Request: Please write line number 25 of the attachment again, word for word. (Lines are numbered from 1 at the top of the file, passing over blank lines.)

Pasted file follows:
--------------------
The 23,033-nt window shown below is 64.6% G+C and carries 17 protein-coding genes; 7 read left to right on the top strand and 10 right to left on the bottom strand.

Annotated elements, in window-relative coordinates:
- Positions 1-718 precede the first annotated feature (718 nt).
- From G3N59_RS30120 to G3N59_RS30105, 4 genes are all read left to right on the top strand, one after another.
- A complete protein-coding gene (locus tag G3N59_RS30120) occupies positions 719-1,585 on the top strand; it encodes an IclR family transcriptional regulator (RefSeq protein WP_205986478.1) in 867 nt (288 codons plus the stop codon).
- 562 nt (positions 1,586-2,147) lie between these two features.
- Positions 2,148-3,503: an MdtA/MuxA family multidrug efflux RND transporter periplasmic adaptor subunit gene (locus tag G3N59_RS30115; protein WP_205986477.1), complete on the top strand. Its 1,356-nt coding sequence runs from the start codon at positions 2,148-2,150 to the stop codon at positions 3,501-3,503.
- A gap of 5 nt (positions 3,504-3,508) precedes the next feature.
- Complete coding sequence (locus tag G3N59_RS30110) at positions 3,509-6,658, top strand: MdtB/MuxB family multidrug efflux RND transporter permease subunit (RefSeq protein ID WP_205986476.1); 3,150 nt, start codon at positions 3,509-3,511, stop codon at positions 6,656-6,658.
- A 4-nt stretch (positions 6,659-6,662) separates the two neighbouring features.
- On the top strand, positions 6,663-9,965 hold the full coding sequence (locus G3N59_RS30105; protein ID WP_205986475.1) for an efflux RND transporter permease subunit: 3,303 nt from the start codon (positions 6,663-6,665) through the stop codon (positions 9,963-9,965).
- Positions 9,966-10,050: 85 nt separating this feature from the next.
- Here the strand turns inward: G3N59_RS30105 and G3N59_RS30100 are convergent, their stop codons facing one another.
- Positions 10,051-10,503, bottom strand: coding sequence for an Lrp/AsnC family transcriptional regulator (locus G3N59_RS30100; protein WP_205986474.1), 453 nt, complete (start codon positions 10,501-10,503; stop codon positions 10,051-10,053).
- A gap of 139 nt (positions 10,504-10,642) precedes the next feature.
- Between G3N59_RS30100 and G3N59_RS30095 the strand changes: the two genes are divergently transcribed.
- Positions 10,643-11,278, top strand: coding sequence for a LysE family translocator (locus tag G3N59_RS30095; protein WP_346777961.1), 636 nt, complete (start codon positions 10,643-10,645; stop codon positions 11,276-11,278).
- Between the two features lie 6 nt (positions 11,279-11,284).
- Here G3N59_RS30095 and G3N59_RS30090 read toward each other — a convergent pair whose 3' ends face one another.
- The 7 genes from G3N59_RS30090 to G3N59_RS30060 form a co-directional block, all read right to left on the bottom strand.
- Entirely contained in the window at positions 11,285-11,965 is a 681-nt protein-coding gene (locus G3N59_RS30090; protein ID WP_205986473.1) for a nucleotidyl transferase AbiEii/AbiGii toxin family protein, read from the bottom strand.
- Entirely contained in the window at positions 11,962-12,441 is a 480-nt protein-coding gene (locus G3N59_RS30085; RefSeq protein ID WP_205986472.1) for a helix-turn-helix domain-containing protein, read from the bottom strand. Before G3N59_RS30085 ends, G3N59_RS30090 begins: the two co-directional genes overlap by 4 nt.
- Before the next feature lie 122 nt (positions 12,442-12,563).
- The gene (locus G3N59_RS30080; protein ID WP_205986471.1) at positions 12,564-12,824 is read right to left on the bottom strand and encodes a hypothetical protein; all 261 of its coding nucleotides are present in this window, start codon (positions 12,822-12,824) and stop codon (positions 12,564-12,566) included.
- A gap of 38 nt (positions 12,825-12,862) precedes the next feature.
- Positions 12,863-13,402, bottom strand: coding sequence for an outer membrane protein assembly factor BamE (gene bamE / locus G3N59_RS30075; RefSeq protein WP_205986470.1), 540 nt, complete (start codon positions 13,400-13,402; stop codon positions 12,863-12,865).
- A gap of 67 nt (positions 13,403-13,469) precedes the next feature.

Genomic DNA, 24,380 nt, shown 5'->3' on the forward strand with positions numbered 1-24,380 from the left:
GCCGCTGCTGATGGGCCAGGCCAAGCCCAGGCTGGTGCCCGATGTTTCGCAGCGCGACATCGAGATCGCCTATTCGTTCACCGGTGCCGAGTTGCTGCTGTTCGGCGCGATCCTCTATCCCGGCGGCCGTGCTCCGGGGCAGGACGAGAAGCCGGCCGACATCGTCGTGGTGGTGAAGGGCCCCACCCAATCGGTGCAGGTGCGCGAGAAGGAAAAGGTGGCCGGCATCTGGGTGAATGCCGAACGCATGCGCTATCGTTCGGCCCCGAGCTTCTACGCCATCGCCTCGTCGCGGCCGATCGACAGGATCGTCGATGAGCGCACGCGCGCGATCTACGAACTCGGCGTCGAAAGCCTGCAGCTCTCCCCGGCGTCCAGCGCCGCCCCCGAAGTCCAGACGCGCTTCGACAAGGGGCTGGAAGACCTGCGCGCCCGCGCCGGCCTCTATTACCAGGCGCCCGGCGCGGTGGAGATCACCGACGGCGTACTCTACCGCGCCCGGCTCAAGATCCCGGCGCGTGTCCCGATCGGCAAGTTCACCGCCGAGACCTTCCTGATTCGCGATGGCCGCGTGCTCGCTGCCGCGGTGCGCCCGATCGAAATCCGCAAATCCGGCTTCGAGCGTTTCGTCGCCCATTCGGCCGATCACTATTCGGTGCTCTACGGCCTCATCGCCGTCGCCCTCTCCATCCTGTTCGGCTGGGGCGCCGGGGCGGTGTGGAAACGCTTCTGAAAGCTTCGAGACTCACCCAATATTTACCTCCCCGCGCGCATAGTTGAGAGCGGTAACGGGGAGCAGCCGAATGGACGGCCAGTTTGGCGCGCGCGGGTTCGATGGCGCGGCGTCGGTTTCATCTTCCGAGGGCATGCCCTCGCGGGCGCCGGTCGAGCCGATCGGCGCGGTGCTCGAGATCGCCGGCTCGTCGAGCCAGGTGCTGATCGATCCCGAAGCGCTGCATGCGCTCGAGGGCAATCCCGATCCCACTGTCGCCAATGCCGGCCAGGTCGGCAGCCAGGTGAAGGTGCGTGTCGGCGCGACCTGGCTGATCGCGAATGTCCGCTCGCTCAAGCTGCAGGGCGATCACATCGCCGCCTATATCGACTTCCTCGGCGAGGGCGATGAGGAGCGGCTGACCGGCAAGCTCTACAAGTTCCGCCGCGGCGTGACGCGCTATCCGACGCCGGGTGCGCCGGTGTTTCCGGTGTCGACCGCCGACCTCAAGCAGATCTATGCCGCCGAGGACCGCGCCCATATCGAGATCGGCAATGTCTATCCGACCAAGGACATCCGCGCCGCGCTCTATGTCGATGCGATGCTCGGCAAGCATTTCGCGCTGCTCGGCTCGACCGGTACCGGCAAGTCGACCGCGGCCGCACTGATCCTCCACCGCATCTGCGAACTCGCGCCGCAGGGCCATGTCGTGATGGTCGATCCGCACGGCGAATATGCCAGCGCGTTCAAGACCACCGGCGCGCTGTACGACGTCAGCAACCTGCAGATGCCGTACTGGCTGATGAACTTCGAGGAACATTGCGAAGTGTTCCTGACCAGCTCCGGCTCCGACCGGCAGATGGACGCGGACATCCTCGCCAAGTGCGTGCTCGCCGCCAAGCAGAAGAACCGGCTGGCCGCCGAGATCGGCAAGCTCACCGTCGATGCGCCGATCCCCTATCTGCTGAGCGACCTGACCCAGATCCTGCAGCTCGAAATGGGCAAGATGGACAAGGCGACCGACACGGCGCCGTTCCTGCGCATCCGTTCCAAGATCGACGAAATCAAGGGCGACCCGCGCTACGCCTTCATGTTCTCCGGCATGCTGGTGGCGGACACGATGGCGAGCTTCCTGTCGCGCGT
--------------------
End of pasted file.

- A gap of 38 nt (positions 12,825-12,862) precedes the next feature.